Recently I was asked, how do you create an effective rewards [and recognition] program in a decentralized organization?
I am going to share my thoughts on what it takes to grow healthy decentralized recognition programs.
Think of your recognition platform as a magnificent oak tree that will likely grow eighty feet tall and spread out over eighty feet as well. Your recognition platform should cover your entire organization.
Centralized recognition programs are like the central trunk of your oak tree and the branches can represent your more decentralized recognition programs.
Whether different business units or separate companies, any non-centralized recognition programs must grow out of the same trunk.
Tapping Your Recognition Roots
Successful decentralized recognition programs depend on good roots.
The roots of your tree are akin to having a firm recognition strategy foundation. A well articulated recognition strategy helps recognition grow deep and wide throughout the organization.
Your strategy is the beliefs about recognition, your plans and goals, where to focus and your overall short-term (and possibly long-term) objective, all aligned with your organizational strategy and culture.
Decentralized programs must draw upon core beliefs and strategies associated with centralized corporate direction. All programs must help leaders to achieve the strategic directions of their specific business unit. And they must always be driven by the values and purpose of the central corporate organization.
Pruning for Efficient Growth
Larger business units or companies will often have bigger programs, like tree boughs, than smaller department or divisions. You often have to let these grow because their size shows they were already aligned with corporate direction.
However, I have seen it when organizations finally reach out to do an inventory of existing recognition programs, they find there are tens of programs going on that no one even knew about beforehand.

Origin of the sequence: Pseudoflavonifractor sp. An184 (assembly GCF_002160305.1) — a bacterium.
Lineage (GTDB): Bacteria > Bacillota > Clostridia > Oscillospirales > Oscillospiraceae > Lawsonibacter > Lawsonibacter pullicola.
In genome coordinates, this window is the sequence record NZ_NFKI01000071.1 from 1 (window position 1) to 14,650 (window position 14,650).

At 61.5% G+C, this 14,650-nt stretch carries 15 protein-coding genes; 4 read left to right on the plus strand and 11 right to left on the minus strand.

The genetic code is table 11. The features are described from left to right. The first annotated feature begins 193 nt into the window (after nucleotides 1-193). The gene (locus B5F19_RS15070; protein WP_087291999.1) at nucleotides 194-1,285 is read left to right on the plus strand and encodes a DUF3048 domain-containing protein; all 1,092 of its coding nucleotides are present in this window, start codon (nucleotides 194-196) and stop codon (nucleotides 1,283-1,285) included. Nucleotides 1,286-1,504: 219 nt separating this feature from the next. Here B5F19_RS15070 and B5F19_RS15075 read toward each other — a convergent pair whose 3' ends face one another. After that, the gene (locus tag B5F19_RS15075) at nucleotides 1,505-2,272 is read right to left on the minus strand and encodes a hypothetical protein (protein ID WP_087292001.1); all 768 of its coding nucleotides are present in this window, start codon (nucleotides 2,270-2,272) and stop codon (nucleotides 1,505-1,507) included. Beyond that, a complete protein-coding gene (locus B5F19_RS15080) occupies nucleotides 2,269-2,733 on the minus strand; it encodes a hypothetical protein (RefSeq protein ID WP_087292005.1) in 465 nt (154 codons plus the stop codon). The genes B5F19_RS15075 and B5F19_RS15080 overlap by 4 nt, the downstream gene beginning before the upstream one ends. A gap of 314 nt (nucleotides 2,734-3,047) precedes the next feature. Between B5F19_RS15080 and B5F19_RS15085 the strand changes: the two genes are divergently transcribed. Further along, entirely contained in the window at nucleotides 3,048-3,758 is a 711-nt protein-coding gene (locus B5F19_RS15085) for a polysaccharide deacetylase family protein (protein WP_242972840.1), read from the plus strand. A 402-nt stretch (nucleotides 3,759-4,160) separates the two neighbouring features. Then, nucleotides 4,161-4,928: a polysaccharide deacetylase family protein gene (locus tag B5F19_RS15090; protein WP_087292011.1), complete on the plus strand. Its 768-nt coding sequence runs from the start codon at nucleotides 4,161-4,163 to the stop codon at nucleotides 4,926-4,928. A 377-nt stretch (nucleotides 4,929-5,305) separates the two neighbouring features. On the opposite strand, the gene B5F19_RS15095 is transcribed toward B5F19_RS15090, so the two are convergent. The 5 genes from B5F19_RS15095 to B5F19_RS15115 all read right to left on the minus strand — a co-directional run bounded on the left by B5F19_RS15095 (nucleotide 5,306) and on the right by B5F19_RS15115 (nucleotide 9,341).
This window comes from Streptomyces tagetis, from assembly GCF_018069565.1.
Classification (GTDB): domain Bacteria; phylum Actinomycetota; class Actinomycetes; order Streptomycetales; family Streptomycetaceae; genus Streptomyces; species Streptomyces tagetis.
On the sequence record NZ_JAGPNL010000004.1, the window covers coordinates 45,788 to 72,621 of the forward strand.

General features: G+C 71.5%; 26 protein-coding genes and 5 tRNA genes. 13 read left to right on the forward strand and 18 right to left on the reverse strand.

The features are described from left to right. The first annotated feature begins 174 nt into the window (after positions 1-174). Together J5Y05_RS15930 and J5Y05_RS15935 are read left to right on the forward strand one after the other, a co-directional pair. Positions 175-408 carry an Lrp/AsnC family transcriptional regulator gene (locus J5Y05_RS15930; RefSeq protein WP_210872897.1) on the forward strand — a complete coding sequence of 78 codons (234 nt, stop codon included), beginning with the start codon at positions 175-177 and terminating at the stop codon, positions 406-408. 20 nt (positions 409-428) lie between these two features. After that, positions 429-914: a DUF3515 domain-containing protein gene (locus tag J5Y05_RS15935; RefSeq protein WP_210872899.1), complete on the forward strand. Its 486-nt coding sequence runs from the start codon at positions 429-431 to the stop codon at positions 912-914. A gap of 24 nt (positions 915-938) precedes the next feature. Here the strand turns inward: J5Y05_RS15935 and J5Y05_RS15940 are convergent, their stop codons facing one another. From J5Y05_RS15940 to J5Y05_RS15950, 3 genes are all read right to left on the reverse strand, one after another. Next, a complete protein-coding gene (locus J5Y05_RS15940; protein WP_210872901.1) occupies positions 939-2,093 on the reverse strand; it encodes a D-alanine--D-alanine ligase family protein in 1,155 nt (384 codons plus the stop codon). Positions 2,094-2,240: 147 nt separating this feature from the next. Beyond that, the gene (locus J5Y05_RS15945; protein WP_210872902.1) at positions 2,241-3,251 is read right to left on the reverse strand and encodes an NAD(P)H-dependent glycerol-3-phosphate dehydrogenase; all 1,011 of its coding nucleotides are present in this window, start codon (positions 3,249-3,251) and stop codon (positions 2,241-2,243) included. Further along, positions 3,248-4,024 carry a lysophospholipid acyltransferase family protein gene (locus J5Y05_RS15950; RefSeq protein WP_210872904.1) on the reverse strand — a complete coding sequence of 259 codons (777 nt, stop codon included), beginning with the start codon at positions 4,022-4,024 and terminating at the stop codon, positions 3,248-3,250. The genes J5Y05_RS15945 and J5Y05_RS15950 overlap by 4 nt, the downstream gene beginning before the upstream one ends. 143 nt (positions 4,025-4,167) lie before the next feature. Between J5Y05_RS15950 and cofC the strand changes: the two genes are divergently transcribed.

Furthermore, these programs are often funded through different accounting lines and no one wants to give them up.
But the good news is you can help everyone out.
You may well have to prune out some of these rogue programs going on and provide them with a program based on a centralized one that does the job better.
Some programs are more like practices, or just the way things are done there, and you may have to let them run because they are so positively received and do make a difference.
While the leaves and appearance of these decentralized programs look different than the one at head office, they can still produce the same outcome and desired positive results.
Common Growth Enhancers
Try out these three growth enhancers to keep your decentralized recognition programs producing the recognition and performance results you want them to.
#1. Strategy and Purpose: All programs must be grounded in the common roots of a clearly written, organization-wide, recognition strategy.
The strategy must include your program focus areas and measurable objectives to generate specific business outcomes in the decentralized business areas.
#2. Known Budget: List a recognition budget line on the books to proove recognition is a priority and not something to be hidden and ashamed of. It also creates equity across all of the programs.
Know what the administrative financial spend is for recognition. Determine costs of resources and tangible recognition items. This allows for a common direction on average percentage of spend on recognition per base salary (or dollar amount per full time equivalent).
#3. Measurement: Measuring what’s going on helps you know the height and depth of recognition growth across all units. It helps you know if your programs are bearing fruit.
Tracking the give and take of recognition experiences is important to know in developing managers to give recognition better, educating employees on what they can do, and making program improvements.
You need to know who is giving and who is receiving recognition messages. How many non-monetary nominations, monetary or points based rewards, number of award nominations and final recipients. And what were the reasons for the recognition and rewards?
Metrics allow you to compare, create best practices, and share information across all decentralized program owners.
Don’t forget to collect employee perception of recognition effectiveness as the real measure of success.
Measurement gives you the opportunity to hold everyone accountable for recognition giving.
No, it is not easy overseeing decentralized recognition programs. Hopefully you will have program owners in each location who can support you.
And you can assist these program administrators get recognition right wherever their programs are located.
Question: What advice would you give for managing decentralized recognition program?
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